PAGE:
Management Fix: Delegation Poker Implementation

Here is your weekly dose of Human Management with some more food for thought to leverage your growth.
Since we believe the Management Fixes are common and typical, every description is created and adapted from articles, blog posts and definitions from other sources and authors.
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This week’s “Delegation Poker Implementation” is a must-have for every team leader or consultant.

By definition, delegation poker is a method where you can encourage employee engagement through controlled self-organization and clarified value and decision-making. (Extracted and adapted from

Quite often we see situations where no clear responsibilities are defined between two entities, such as a manager and a team or between two teams. They kind of figure it out when a situation occurs. They prefer to avoid general commitments. This can lead to confusion and misunderstandings, which in turn leads to dissatisfaction and finally to an ineffective and inefficient organization.

Managers often do not want to hand over responsibility. Often because they see delegation as a binary decision — either I decide, or You decide. They might fear that delegating decisions will make them powerless. This does not have to be the case. You can define the intermediate stages of delegation. (Extracted and adapted from

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The objective of Delegation Poker is to drive home the idea of delegating decisions and tasks to your team within a controlled environment. It also is a good collaboration game.

How to play Delegation Poker?

It’s all about organizing how you and your team look at delegation and self-organization. Start by making a list of pre-defined cases or situations in which you want to create a delegation policy, establishing who has what influence. Team members should be organized in groups of three to seven people. Each teammate gets a set of cards numbered 1 through 7, signifying the Seven Levels of Delegation.

Team members will repeat the following steps for each predefined case:

  1. One person picks out a situation to read aloud OR he tells a story from personal experience.
  2. Each player chooses one of the seven delegation cards privately, reflecting on how she would delegate the decision in that particular situation.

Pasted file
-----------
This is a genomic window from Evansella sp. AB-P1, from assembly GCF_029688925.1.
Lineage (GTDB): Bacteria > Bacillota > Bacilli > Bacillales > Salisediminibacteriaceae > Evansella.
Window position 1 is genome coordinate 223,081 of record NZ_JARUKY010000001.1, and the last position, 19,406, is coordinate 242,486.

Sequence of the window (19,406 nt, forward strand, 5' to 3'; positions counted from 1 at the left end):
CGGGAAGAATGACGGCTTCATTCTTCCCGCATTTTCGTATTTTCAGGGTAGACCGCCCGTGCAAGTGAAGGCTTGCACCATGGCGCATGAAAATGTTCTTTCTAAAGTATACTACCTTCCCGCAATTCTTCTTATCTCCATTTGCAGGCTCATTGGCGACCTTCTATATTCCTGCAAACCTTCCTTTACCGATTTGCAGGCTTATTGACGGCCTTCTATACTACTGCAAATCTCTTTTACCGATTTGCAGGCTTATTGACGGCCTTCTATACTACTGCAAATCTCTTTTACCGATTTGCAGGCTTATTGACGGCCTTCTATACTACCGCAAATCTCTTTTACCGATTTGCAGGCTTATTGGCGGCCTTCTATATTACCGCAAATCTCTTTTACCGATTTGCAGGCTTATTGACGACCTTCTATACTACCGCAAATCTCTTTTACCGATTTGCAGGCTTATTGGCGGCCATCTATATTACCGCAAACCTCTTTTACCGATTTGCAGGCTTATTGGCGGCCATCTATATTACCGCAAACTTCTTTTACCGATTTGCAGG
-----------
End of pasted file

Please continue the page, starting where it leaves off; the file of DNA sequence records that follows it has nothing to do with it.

3. Once all players have decided, they can then reveal their selected cards.
  4. Everyone earns points according to the value of their card, except the players that are the “highest minority” (see below).
  5. Let the people with the highest and the lowest cards explain the reasoning behind their choices.
  6. You can then create a Delegation Board to show the results of your consensus.
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The Rule of the Highest Minority speaks to the idea of delegating as far as possible without taking it too far. You may have a player who always chooses seven, if he is alone in his choice, that gets thrown out as an option, as do his points. Now if three or four people all chose seven, that is the majority meaning each of them earns seven points.

Some also play that the Lowest Minority gets no points either, like a boss who always wants to maintain control or an indecisive teammate who doesn’t want any authority. (Extracted and adapted from

This Management 3.0 tool is part of an amazing work started by Jurgen Appelo and continued by the Management 3.0 Team and Community.
Remember to learn and share as they do, so that we can grow together.

Known Associates

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This MngtFix has been mentioned in relation to a number of MngtBugs such as…
“Lack of Communication”,
“People Micromanaged”,
“Undefined Responsibilities”,
“Overlapping Responsibilities”,
“Lack of Roles and Ownership Definition”,
and of course “Lack of Delegation”!

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What about you? What do you want more or less of on medium post?
Do you have other suggestions?

I would love to know more about your feedback and stories so that we can learn, share and grow together!

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Have a nice week and remember…
Human Managers should strive to be humans while managing and be managed as humans!

Written by

Eduardo Espinheira is a Consultant, Facilitator, Manager, Public Speaker, Creator of the Management Bugs&Fixes and the Machiavellian PM Stories

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